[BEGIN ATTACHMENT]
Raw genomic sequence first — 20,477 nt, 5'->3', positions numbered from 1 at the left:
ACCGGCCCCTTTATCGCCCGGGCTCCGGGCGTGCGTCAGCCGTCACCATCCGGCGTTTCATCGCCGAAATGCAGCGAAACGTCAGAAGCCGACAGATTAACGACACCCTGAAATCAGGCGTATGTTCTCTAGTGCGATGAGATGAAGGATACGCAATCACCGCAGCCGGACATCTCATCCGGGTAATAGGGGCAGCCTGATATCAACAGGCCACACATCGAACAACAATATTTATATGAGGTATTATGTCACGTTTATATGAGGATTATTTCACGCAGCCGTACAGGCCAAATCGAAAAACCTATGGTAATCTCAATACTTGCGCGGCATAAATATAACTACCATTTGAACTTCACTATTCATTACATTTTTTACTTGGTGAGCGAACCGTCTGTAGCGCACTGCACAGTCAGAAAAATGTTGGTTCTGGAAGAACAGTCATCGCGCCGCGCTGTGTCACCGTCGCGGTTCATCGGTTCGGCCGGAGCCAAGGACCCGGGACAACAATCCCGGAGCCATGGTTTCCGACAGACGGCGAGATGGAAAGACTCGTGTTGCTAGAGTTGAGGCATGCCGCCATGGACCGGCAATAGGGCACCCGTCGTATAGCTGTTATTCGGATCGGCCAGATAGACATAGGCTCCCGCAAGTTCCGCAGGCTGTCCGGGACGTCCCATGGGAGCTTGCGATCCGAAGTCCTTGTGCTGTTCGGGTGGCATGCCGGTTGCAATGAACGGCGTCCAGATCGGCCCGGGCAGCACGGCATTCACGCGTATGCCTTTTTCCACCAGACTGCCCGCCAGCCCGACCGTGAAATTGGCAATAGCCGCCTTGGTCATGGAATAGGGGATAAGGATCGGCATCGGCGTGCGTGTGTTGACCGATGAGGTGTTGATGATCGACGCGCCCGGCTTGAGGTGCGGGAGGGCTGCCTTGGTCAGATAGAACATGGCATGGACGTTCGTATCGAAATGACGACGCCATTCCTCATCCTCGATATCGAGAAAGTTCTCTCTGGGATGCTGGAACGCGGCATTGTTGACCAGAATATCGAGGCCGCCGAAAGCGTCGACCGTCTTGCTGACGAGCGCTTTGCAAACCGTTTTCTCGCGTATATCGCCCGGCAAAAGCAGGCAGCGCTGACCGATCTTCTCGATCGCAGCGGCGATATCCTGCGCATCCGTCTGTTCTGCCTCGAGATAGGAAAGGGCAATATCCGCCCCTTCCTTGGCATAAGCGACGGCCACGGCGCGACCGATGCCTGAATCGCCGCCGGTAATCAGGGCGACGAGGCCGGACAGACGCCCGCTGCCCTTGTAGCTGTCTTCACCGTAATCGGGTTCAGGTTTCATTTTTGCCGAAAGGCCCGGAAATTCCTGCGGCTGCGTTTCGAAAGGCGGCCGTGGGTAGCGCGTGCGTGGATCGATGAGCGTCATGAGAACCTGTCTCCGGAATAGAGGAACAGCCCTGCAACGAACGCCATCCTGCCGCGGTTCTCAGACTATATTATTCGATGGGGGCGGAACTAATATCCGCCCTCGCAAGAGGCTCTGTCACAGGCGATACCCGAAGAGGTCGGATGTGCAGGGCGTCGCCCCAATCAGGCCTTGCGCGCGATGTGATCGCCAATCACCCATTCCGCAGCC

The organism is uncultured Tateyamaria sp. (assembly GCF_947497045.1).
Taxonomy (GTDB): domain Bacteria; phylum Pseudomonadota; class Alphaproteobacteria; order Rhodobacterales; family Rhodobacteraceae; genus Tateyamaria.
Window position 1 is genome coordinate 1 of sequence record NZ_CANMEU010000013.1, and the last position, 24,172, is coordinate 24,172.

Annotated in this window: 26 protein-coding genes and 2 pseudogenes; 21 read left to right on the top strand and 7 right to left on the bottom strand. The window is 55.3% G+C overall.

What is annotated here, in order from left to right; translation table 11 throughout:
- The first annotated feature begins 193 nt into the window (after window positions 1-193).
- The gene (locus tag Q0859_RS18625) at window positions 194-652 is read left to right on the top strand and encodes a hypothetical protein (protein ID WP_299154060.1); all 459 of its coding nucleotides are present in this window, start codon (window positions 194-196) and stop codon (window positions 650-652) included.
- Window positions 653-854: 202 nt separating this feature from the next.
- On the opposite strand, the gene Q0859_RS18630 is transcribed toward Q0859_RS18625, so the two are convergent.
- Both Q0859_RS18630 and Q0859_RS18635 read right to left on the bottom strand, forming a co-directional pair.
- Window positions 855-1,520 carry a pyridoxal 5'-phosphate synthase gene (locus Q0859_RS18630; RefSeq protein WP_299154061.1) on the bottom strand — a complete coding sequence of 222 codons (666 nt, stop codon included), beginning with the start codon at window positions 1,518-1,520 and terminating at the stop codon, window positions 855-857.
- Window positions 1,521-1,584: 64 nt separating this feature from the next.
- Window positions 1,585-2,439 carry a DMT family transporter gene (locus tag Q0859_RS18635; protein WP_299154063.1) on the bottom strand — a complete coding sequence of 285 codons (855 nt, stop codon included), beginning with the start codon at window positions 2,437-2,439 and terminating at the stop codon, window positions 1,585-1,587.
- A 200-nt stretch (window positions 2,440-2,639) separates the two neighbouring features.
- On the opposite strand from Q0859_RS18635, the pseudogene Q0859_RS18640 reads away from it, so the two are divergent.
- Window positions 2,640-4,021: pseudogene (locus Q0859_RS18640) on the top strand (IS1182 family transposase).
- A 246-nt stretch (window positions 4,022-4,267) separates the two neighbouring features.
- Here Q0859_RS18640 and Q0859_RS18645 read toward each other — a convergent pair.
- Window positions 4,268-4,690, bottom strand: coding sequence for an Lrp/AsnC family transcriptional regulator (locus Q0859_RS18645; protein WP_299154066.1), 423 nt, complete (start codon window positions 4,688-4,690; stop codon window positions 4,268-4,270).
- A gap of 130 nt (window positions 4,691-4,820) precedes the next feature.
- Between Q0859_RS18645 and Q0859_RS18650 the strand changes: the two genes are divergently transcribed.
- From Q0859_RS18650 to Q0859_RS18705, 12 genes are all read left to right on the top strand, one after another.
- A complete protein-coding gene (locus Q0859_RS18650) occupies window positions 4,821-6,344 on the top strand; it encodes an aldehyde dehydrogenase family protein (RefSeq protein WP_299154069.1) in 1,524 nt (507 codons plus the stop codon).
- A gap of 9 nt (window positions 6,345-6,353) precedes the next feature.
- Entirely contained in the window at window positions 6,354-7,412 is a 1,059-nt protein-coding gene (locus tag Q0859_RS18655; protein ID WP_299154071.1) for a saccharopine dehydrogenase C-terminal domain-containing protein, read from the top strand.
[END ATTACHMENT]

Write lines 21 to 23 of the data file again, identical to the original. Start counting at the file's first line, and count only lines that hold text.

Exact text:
- Window positions 4,268-4,690, bottom strand: coding sequence for an Lrp/AsnC family transcriptional regulator (locus Q0859_RS18645; protein WP_299154066.1), 423 nt, complete (start codon window positions 4,688-4,690; stop codon window positions 4,268-4,270).
- A gap of 130 nt (window positions 4,691-4,820) precedes the next feature.
- Between Q0859_RS18645 and Q0859_RS18650 the strand changes: the two genes are divergently transcribed.